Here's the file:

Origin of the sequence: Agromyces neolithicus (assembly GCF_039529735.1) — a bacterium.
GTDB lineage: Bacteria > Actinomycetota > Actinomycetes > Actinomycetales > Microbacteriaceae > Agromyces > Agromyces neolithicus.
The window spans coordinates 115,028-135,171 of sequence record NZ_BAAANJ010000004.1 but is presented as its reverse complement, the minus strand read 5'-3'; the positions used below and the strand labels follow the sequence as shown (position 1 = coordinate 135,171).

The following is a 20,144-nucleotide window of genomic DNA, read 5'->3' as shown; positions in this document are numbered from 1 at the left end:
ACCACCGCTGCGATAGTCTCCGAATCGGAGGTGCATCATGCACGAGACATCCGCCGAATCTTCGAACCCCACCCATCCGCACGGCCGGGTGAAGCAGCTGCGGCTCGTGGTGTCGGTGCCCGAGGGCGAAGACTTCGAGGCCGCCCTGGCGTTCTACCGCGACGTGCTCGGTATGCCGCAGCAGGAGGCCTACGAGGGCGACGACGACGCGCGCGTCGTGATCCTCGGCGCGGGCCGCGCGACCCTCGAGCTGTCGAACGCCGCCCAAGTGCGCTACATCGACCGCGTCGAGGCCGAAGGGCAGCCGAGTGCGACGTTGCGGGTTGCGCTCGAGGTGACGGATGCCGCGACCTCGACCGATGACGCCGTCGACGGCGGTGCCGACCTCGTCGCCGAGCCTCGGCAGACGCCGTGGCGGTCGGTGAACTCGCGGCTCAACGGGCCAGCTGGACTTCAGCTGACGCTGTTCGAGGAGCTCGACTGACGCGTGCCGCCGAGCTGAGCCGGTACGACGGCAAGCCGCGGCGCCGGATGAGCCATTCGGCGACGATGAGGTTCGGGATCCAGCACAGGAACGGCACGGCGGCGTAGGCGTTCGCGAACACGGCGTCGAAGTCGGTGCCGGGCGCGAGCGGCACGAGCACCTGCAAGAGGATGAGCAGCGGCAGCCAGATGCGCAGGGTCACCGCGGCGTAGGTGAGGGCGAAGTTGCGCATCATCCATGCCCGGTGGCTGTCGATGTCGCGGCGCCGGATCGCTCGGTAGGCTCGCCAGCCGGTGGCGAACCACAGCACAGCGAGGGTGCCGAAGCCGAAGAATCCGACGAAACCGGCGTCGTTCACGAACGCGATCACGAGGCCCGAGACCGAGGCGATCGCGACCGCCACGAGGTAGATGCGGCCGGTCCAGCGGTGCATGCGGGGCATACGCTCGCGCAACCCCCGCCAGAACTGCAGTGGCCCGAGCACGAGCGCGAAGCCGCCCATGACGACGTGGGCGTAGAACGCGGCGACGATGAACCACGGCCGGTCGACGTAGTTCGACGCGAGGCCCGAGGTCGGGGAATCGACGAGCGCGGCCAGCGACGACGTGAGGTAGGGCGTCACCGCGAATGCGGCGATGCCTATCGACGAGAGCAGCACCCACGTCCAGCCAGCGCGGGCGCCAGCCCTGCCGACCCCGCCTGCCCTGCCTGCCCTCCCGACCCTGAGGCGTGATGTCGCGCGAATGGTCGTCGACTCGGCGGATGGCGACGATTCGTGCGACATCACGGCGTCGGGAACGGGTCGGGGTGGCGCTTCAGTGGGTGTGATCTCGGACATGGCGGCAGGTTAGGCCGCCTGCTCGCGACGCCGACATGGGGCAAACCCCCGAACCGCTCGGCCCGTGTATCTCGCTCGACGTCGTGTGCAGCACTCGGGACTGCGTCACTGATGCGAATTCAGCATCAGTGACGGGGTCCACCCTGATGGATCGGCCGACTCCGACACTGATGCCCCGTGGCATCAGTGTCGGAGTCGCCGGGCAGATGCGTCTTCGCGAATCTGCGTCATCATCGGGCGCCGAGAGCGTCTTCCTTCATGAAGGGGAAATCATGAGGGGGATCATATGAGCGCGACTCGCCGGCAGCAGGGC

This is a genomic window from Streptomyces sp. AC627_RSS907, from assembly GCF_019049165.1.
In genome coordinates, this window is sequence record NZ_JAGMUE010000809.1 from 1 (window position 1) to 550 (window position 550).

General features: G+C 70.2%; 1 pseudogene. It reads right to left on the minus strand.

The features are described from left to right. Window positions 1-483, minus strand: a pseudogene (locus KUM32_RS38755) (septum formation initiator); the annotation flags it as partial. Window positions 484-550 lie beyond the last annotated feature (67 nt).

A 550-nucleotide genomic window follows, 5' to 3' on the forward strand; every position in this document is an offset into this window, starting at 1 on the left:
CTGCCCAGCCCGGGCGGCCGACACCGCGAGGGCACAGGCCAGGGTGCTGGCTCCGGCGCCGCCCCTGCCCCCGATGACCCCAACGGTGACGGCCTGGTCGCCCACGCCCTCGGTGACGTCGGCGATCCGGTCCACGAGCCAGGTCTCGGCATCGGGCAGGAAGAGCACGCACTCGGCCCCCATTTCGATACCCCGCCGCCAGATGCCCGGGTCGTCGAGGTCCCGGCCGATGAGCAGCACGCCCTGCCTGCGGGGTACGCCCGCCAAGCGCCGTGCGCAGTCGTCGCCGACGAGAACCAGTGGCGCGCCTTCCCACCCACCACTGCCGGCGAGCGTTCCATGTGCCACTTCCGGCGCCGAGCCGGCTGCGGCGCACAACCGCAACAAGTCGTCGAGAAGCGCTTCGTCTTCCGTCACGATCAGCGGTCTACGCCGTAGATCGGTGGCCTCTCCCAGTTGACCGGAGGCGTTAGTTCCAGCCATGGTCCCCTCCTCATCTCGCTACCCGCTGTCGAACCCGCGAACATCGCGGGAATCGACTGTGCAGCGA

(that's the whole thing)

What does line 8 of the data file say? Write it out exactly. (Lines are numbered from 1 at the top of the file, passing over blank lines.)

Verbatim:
General features: G+C 70.2%; 1 pseudogene. It reads right to left on the minus strand.